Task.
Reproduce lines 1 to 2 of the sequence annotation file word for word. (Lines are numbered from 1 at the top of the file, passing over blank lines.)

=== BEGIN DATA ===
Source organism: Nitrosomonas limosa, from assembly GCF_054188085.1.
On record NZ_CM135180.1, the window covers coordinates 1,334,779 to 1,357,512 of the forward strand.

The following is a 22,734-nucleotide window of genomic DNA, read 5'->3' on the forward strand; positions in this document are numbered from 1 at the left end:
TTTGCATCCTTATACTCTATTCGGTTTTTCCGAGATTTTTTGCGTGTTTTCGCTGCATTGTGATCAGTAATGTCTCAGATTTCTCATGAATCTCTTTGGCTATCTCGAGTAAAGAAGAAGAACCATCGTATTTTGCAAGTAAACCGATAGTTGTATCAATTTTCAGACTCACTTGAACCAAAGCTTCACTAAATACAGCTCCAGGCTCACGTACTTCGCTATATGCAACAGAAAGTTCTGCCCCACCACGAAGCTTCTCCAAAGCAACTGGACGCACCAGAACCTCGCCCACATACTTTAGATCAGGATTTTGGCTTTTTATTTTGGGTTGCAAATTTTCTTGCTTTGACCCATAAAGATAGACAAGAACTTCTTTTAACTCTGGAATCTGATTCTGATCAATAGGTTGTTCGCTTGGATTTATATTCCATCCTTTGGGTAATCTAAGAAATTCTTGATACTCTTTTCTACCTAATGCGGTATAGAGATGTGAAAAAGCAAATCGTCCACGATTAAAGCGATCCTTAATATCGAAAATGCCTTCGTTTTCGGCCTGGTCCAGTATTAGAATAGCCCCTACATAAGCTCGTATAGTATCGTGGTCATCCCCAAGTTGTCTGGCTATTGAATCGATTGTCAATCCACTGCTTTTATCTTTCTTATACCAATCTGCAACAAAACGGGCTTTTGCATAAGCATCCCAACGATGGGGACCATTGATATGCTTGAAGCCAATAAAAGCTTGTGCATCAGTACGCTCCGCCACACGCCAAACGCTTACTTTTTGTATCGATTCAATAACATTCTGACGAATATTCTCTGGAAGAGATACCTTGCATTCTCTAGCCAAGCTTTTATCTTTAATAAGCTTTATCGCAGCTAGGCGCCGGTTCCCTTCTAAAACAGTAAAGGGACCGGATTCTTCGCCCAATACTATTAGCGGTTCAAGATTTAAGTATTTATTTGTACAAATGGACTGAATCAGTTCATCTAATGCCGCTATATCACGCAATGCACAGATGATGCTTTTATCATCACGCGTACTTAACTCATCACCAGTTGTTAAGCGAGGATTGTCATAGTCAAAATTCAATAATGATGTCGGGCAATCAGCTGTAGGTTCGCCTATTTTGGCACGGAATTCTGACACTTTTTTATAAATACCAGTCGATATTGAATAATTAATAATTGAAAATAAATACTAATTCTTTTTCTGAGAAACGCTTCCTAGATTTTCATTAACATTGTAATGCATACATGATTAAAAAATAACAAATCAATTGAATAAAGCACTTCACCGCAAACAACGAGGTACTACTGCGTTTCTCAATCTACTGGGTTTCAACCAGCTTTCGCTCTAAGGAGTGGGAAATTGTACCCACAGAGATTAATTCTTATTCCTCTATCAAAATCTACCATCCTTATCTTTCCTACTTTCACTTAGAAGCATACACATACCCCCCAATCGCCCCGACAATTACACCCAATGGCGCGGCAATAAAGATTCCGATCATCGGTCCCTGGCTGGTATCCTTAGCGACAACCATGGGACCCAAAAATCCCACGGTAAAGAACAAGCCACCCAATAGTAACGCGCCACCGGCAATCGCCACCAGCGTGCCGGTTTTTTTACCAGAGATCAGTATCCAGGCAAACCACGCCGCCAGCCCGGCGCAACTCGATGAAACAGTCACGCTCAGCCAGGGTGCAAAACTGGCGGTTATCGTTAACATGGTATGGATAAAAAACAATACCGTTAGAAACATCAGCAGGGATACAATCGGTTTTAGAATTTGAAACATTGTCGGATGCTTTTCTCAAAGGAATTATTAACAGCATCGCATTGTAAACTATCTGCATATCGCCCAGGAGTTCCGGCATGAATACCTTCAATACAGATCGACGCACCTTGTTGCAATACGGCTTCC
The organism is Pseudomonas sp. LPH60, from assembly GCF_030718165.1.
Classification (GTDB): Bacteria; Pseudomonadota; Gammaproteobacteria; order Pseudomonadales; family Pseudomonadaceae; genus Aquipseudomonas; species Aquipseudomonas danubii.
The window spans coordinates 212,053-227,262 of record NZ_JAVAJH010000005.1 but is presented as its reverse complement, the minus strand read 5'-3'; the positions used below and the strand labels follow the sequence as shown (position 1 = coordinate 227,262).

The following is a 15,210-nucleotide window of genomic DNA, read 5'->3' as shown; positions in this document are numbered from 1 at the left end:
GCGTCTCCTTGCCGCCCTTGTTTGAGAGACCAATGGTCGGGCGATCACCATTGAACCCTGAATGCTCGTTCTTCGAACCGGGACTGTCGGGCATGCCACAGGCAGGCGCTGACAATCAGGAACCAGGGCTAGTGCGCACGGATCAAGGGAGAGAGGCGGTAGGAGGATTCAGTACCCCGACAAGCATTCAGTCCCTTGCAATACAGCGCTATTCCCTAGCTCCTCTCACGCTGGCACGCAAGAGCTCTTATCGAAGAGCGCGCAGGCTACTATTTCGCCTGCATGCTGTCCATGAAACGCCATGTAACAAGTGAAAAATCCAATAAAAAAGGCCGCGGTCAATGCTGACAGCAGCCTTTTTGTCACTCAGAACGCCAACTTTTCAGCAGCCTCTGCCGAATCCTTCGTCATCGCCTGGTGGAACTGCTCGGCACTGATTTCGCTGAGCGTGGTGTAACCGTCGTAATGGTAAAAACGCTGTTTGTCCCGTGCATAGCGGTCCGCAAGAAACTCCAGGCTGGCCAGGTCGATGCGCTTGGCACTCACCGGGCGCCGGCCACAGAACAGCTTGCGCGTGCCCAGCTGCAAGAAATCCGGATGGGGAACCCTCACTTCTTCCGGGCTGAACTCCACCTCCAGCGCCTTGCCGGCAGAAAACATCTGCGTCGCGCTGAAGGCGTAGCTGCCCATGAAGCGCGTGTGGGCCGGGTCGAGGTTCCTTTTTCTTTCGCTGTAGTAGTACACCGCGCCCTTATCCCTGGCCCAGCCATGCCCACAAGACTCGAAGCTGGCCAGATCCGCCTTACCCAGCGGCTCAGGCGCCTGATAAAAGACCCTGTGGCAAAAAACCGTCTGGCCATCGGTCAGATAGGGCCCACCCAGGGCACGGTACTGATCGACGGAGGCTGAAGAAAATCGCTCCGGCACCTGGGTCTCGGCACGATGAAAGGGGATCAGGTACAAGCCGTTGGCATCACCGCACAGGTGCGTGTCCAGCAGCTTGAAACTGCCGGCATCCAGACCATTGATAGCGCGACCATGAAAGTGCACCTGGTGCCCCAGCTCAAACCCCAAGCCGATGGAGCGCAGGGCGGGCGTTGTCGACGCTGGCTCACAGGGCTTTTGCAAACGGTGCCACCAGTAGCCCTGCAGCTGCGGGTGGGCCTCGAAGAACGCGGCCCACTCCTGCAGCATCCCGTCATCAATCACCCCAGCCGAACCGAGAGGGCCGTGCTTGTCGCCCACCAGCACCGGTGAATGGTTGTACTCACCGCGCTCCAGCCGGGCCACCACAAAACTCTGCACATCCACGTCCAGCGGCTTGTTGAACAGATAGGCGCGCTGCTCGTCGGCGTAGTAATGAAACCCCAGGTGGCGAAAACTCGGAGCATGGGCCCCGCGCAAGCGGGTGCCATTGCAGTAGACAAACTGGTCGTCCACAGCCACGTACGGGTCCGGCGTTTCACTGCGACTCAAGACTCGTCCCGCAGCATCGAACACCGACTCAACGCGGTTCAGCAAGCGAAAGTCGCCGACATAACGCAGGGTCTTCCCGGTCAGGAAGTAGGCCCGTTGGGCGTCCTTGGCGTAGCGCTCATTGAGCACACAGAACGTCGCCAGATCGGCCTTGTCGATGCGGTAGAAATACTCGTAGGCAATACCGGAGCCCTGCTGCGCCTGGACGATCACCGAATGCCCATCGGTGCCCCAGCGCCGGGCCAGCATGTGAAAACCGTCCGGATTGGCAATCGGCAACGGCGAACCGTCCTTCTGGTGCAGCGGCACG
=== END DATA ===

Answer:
Source organism: Nitrosomonas limosa, from assembly GCF_054188085.1.
On record NZ_CM135180.1, the window covers coordinates 1,334,779 to 1,357,512 of the forward strand.